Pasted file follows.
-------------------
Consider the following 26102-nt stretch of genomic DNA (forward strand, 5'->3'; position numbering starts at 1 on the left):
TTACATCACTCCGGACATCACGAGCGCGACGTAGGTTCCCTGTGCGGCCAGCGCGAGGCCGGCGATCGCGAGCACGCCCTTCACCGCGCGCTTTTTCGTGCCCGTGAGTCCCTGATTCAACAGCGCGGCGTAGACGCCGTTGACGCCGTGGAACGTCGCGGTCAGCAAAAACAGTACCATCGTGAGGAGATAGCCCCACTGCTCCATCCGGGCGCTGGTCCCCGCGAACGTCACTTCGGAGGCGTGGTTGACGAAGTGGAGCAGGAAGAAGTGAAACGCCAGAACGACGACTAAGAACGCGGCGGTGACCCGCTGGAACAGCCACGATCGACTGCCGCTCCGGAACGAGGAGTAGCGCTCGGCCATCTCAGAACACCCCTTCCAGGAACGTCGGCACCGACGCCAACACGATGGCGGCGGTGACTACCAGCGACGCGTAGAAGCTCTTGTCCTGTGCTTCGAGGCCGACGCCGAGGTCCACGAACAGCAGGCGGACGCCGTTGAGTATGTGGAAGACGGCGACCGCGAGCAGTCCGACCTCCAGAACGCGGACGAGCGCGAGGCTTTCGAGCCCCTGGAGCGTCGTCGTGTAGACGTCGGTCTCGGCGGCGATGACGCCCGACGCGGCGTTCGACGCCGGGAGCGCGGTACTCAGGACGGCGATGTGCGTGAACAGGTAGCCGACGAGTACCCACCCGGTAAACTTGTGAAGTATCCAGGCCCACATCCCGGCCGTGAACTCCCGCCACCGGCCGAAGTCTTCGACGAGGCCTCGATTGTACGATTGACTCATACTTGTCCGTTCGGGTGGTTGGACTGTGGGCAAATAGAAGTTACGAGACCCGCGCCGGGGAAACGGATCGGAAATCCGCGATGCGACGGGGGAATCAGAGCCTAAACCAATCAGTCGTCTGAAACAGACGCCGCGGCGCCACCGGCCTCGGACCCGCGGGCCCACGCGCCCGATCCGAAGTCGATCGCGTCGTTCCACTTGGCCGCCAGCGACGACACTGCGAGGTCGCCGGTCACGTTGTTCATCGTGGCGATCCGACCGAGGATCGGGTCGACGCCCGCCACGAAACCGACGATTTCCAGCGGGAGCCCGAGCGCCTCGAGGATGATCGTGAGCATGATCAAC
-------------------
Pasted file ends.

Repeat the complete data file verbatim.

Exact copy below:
Consider the following 26102-nt stretch of genomic DNA (forward strand, 5'->3'; position numbering starts at 1 on the left):
TTACATCACTCCGGACATCACGAGCGCGACGTAGGTTCCCTGTGCGGCCAGCGCGAGGCCGGCGATCGCGAGCACGCCCTTCACCGCGCGCTTTTTCGTGCCCGTGAGTCCCTGATTCAACAGCGCGGCGTAGACGCCGTTGACGCCGTGGAACGTCGCGGTCAGCAAAAACAGTACCATCGTGAGGAGATAGCCCCACTGCTCCATCCGGGCGCTGGTCCCCGCGAACGTCACTTCGGAGGCGTGGTTGACGAAGTGGAGCAGGAAGAAGTGAAACGCCAGAACGACGACTAAGAACGCGGCGGTGACCCGCTGGAACAGCCACGATCGACTGCCGCTCCGGAACGAGGAGTAGCGCTCGGCCATCTCAGAACACCCCTTCCAGGAACGTCGGCACCGACGCCAACACGATGGCGGCGGTGACTACCAGCGACGCGTAGAAGCTCTTGTCCTGTGCTTCGAGGCCGACGCCGAGGTCCACGAACAGCAGGCGGACGCCGTTGAGTATGTGGAAGACGGCGACCGCGAGCAGTCCGACCTCCAGAACGCGGACGAGCGCGAGGCTTTCGAGCCCCTGGAGCGTCGTCGTGTAGACGTCGGTCTCGGCGGCGATGACGCCCGACGCGGCGTTCGACGCCGGGAGCGCGGTACTCAGGACGGCGATGTGCGTGAACAGGTAGCCGACGAGTACCCACCCGGTAAACTTGTGAAGTATCCAGGCCCACATCCCGGCCGTGAACTCCCGCCACCGGCCGAAGTCTTCGACGAGGCCTCGATTGTACGATTGACTCATACTTGTCCGTTCGGGTGGTTGGACTGTGGGCAAATAGAAGTTACGAGACCCGCGCCGGGGAAACGGATCGGAAATCCGCGATGCGACGGGGGAATCAGAGCCTAAACCAATCAGTCGTCTGAAACAGACGCCGCGGCGCCACCGGCCTCGGACCCGCGGGCCCACGCGCCCGATCCGAAGTCGATCGCGTCGTTCCACTTGGCCGCCAGCGACGACACTGCGAGGTCGCCGGTCACGTTGTTCATCGTGGCGATCCGACCGAGGATCGGGTCGACGCCCGCCACGAAACCGACGATTTCCAGCGGGAGCCCGAGCGCCTCGAGGATGATCGTGAGCATGATCAAC